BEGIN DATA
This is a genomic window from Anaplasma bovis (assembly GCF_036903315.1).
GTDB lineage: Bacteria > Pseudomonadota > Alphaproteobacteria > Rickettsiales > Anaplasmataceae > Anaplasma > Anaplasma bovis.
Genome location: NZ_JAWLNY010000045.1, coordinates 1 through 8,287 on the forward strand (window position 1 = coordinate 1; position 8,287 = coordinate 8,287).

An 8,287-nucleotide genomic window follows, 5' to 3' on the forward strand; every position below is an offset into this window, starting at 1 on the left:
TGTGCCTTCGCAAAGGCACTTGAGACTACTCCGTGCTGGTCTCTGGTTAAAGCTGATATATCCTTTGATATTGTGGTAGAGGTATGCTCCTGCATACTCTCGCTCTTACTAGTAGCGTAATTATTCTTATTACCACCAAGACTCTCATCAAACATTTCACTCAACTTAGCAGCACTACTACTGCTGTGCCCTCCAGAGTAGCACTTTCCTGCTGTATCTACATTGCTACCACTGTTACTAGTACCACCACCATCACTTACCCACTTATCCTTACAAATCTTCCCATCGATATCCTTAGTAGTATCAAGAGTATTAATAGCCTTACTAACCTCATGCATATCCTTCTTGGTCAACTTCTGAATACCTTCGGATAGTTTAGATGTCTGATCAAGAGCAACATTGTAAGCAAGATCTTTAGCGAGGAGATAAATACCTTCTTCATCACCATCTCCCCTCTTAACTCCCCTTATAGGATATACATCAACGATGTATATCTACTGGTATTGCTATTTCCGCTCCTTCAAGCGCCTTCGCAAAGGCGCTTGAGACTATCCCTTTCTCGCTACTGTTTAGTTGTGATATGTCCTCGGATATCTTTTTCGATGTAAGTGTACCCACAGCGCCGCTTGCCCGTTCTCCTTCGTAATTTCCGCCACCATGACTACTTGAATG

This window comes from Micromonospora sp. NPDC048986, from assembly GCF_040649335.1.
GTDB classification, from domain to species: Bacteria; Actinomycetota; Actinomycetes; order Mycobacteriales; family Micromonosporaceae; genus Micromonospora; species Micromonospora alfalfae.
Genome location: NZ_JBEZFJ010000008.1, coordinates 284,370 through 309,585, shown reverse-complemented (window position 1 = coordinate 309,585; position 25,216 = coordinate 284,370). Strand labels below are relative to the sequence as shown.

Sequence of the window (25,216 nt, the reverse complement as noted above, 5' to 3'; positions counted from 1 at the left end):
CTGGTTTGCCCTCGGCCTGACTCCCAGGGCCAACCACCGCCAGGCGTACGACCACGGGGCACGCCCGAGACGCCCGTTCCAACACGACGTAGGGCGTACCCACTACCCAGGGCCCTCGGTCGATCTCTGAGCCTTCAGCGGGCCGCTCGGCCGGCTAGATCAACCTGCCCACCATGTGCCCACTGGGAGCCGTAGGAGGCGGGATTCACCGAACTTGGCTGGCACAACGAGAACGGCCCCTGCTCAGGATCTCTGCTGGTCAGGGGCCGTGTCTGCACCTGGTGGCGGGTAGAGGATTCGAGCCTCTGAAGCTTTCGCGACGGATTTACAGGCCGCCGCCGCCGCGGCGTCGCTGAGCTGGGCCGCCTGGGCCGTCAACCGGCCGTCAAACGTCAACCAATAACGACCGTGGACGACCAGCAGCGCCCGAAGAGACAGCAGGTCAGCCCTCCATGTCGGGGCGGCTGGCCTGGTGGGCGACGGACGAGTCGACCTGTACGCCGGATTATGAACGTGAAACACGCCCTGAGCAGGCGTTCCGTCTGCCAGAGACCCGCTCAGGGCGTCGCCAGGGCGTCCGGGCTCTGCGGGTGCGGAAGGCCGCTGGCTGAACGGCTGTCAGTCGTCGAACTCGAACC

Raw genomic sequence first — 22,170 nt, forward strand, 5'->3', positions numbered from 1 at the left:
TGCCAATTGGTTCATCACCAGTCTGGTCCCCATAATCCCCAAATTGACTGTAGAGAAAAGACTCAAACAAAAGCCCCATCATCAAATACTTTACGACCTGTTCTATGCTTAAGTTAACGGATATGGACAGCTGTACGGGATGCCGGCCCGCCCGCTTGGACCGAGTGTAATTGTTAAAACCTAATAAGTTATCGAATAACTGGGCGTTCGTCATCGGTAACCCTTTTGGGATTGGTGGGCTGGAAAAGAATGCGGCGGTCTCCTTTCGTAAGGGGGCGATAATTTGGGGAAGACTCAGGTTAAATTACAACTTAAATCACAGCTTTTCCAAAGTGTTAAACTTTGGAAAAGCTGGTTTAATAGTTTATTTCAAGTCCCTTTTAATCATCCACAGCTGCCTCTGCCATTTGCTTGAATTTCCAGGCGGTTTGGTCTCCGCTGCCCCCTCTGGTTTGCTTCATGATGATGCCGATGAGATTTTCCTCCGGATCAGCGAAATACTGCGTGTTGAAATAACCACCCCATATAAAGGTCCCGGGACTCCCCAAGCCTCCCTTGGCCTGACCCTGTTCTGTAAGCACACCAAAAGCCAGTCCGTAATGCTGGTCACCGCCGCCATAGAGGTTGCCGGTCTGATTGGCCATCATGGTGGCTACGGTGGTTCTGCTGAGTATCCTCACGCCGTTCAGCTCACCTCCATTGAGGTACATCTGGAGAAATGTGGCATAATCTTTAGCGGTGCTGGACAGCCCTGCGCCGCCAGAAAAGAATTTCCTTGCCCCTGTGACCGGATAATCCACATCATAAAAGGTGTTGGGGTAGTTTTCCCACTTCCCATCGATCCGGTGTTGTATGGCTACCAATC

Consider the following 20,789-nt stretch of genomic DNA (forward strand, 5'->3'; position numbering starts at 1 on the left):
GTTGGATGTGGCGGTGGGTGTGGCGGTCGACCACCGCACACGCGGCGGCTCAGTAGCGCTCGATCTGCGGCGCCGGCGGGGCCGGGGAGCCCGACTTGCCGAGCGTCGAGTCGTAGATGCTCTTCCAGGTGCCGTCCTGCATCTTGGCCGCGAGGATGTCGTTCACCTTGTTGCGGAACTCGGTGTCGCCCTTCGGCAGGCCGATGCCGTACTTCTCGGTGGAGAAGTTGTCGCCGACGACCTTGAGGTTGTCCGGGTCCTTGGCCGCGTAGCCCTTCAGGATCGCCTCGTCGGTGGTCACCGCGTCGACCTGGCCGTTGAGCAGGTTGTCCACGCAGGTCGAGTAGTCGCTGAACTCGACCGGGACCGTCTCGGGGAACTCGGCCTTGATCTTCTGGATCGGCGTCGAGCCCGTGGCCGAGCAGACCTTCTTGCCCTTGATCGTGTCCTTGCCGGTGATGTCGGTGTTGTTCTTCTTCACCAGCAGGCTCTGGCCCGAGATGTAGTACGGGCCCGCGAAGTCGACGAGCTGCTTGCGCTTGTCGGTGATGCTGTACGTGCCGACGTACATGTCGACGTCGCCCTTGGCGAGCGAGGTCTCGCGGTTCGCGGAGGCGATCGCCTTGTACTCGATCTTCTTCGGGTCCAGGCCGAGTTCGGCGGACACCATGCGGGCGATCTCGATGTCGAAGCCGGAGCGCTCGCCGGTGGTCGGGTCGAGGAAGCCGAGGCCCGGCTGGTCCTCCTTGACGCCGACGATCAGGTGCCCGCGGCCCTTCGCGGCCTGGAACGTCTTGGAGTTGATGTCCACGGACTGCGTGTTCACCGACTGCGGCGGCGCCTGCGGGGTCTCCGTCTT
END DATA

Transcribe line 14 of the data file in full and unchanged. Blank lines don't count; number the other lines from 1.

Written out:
GTTGGATGTGGCGGTGGGTGTGGCGGTCGACCACCGCACACGCGGCGGCTCAGTAGCGCTCGATCTGCGGCGCCGGCGGGGCCGGGGAGCCCGACTTGCCGAGCGTCGAGTCGTAGATGCTCTTCCAGGTGCCGTCCTGCATCTTGGCCGCGAGGATGTCGTTCACCTTGTTGCGGAACTCGGTGTCGCCCTTCGGCAGGCCGATGCCGTACTTCTCGGTGGAGAAGTTGTCGCCGACGACCTTGAGGTTGTCCGGGTCCTTGGCCGCGTAGCCCTTCAGGATCGCCTCGTCGGTGGTCACCGCGTCGACCTGGCCGTTGAGCAGGTTGTCCACGCAGGTCGAGTAGTCGCTGAACTCGACCGGGACCGTCTCGGGGAACTCGGCCTTGATCTTCTGGATCGGCGTCGAGCCCGTGGCCGAGCAGACCTTCTTGCCCTTGATCGTGTCCTTGCCGGTGATGTCGGTGTTGTTCTTCTTCACCAGCAGGCTCTGGCCCGAGATGTAGTACGGGCCCGCGAAGTCGACGAGCTGCTTGCGCTTGTCGGTGATGCTGTACGTGCCGACGTACATGTCGACGTCGCCCTTGGCGAGCGAGGTCTCGCGGTTCGCGGAGGCGATCGCCTTGTACTCGATCTTCTTCGGGTCCAGGCCGAGTTCGGCGGACACCATGCGGGCGATCTCGATGTCGAAGCCGGAGCGCTCGCCGGTGGTCGGGTCGAGGAAGCCGAGGCCCGGCTGGTCCTCCTTGACGCCGACGATCAGGTGCCCGCGGCCCTTCGCGGCCTGGAACGTCTTGGAGTTGATGTCCACGGACTGCGTGTTCACCGACTGCGGCGGCGCCTGCGGGGTCTCCGTCTT